God I hope so! I mean, what if aliens have triangular sphincters?
Well, it is how governments treat all internet users after all...
"If the theft and publication of that correspondence renders her unemployable, wouldn’t Pascal have grounds for a massive lawsuit against her former employer?"
Perhaps if they had not been suck a disk-heads in the first place to say things that are untrue, and/or in very poor taste, and/or showed very poor professional judgement, they would have nothing to fear?
That is what our leaders keep telling us, so it must be true...
No, I disagree. And I am telling tell you to take the bus where you can cower under a blanket wetting yourself at all of the bogeymen that invading everyone's privacy was supposed to stop.
Interesting read, and nice to see someone in the mobile phone business where the #1 goal is not whoring you from advertiser to advertiser.
I am impressed by the girth of their pr0n hose! Don't we all wish our systems could sustain 50Gbit/sec?
However, I am disappointed that El Rag failed to convert that into kilowrists.
Yes, GPS are subject to time dilation, but that is accounted for in the numbers they provide. Its only a problem if you don't correct for it by design!
Really, there is a bigger picture here. Systems get screwed up for all sorts of different reasons! While we debate the leap-second we also should remember faulty hardware and numerous other bugs in both the OS (and any OS) and the applications.
If you have a big critical system you really ought to have some sort of watchdog on your servers to spot the signs of kernel panic/lock-up or application faults and reboot it. While brutal, at least you would be coming back on-line in minutes rather than hours while support folks are called to investigate and find they can't SSH in, etc, so they have to debate and then use ILOMs to reboot possibly hundreds of machines.
GPS broadcasts the linear atomic time and the offset as separate fields, and all internal calculations (other than UTC output) use the former. Some GPS receiver's firmware has had buggy handling of the GPS-UTC offset change, but again that ultimately comes down to not testing it. You can buy GPS simulators, so its not like a company can't test for it, just they did not think and/or bother doing so.
Similarly NTP broadcasts the leap second event for the day before it happens, and then tells the kernel to apply the step at the appropriate time. AFIK the NTP daemon can get the pending leap-second info from an attached GPS used as a stratum-0 source, so it ought not to require networking to other peers to get that information.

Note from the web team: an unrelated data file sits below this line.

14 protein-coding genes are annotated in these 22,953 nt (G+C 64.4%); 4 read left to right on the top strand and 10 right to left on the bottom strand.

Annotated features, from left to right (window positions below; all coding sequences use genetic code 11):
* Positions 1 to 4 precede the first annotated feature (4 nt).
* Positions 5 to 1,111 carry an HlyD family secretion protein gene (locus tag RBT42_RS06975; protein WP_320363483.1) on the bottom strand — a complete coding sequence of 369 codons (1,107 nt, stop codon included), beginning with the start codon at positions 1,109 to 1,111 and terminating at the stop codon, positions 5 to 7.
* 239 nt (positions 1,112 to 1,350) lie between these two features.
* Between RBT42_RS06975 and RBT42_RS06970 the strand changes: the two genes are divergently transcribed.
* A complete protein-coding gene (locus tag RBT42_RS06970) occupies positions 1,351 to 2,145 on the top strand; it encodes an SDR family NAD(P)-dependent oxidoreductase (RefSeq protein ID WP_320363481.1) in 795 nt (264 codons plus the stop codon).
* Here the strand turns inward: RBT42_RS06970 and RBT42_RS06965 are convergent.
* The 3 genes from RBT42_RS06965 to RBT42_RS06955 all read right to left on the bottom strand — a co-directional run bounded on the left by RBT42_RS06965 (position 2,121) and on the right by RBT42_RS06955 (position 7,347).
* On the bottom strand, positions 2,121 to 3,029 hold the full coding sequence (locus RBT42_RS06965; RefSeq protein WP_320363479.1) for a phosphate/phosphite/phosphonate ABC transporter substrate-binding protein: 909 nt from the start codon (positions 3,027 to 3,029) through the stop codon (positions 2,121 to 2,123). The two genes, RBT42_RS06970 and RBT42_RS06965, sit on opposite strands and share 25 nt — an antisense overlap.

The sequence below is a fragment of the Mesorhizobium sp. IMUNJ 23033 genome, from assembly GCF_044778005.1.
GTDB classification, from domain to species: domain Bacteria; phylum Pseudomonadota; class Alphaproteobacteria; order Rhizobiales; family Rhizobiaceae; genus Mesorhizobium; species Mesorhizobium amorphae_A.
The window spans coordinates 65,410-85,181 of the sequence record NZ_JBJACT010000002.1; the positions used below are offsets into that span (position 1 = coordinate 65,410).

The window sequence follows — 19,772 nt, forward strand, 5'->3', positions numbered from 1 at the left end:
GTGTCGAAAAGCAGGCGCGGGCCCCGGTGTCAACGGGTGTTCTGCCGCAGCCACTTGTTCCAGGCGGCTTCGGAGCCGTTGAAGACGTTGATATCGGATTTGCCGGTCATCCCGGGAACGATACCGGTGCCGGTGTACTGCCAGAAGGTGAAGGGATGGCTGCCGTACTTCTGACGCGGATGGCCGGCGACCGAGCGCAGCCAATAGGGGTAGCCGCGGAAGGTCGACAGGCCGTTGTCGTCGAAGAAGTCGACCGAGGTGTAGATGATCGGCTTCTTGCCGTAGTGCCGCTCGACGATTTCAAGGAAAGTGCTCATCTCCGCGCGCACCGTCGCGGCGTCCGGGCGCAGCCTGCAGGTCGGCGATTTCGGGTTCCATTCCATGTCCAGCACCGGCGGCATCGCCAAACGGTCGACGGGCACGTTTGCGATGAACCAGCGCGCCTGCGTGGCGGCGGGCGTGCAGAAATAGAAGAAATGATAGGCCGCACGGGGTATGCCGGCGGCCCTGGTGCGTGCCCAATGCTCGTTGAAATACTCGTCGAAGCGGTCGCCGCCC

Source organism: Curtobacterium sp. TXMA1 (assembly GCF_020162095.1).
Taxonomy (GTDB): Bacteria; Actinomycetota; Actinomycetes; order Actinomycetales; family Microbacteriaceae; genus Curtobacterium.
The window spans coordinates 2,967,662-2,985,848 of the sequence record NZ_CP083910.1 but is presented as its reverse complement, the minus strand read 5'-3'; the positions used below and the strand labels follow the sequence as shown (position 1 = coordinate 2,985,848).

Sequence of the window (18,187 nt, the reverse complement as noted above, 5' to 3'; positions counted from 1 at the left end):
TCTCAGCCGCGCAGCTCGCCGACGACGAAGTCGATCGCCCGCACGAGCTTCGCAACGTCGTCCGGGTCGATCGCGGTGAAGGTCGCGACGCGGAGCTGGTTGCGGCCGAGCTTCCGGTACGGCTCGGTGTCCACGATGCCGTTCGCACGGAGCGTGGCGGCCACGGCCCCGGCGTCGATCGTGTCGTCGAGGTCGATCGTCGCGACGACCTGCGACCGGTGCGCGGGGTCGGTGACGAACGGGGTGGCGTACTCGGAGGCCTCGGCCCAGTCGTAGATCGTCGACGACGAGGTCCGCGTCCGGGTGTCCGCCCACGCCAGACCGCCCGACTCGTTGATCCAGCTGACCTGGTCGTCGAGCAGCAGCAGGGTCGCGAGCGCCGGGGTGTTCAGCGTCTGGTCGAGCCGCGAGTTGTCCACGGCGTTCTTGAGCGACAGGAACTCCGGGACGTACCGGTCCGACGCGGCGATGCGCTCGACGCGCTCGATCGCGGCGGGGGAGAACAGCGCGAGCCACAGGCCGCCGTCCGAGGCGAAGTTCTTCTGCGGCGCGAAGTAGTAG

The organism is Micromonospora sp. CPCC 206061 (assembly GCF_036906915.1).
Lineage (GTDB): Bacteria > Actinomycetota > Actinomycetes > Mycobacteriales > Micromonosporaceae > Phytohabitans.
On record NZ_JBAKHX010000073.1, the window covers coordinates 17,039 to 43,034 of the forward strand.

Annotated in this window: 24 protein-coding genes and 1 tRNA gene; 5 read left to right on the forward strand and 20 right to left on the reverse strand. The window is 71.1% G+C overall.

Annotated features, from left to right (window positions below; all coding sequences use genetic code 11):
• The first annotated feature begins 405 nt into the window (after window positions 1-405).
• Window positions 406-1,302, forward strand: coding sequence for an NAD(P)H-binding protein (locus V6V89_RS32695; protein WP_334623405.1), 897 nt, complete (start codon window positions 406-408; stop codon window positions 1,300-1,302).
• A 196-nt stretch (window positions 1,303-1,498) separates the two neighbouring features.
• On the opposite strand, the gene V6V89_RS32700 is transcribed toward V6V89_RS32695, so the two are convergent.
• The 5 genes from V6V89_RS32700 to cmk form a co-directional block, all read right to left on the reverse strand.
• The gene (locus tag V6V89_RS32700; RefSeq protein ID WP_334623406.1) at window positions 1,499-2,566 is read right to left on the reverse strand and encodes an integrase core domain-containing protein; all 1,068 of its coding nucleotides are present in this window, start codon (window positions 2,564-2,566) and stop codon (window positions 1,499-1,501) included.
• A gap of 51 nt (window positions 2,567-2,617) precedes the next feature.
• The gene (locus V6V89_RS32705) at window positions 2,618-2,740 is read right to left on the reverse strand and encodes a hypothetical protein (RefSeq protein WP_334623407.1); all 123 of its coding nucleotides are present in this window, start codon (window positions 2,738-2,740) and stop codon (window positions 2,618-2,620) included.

The main bug was not in NTP itself, but in how the Linux kernel handled the application of the 1 second jump the the time_t UTC counter, as it allowed a dead-lock situation to occur. A standard type of problem for any multi-threaded software, and again one that ought to have been better reviewed and tested.
I don't know the reason(s) for the Java bug, but most likely it was related the kernel deadlock while waiting for "sleep" timers to expire.
Better fix - just use the working code.
It was working properly in Linux, and then a patch was applied that broke it. No one noticed its implications at the time, and no one tested it on a leap-second generator. Then it failed in real life.
The moral is simple and need repeating: Test every bloody change you make!
A lot of space systems already use variations on "ephemeris time" that has a linear atomic basis and a variable offset to get UTC, etc. That is not a new idea, and as pointed out exactly the same approach is used by the GPS satellites.
The problem is NOT the introduction of leap seconds, it is the simple fact that they don't test systems properly to deal with this known attribute of time keeping.
Instead of trying to get rid of leap seconds, perhaps they should always add/remove one each alternate month with the occasional add two months in a row?
That way people would be forced to test for this and not cry every 1-2 years when untested/patched code throw a wobbly.
That was my thought, that they wanted to record her password for whatever reason. I'm guessing that as she is a security expert she has now changed it, and it was never the same as anything else of importance.
What is a bigger worry is they have copied the encrypted HDD at another time (while sleeping, etc) and they wanted that to get access to it.
As another commentard has pointed out, best to have a 2nd account to demo a machine works so you don't have to decrypt your own files (assuming per-account encryption and not just full-disk).
Hmm, might need a tighter tinfoil hat now...
No, the law should be where you do business. If FB is selling adverts to Dutch companies, even indirectly, then it should be forced to comply with Dutch laws.
Don't want to follow Saudi, NK, etc, laws? Then don't do business in those countries.
Keeping your own records sounds like a good idea, until they are needed in an emergency or the person finds they have lost them (or electronic copy is deleted, corrupted, HDD failed etc).
What we need ideally are central records that can only be accessed by staff treating you, and that you can see an audit of access if you want. And not being available otherwise, except as anonymous data for research.
You are right.
However, the goal of a single and effective IT and management system across the NHS is a good idea, but government organisations (and a lot of private industry) seem to be useless and properly specifying and developing such a system, and the contract inevitably go to the usual suspects who seem worse at software development than a room full of 2nd year comp sci students.
The answer? I don't know, but I guess that having a small group work with a couple of NHS trusts to prototype something, get proper feedback from those actually using it (not those who fear it, or those paying for it) and then pay more to scale & deploy it when proven would be a good start.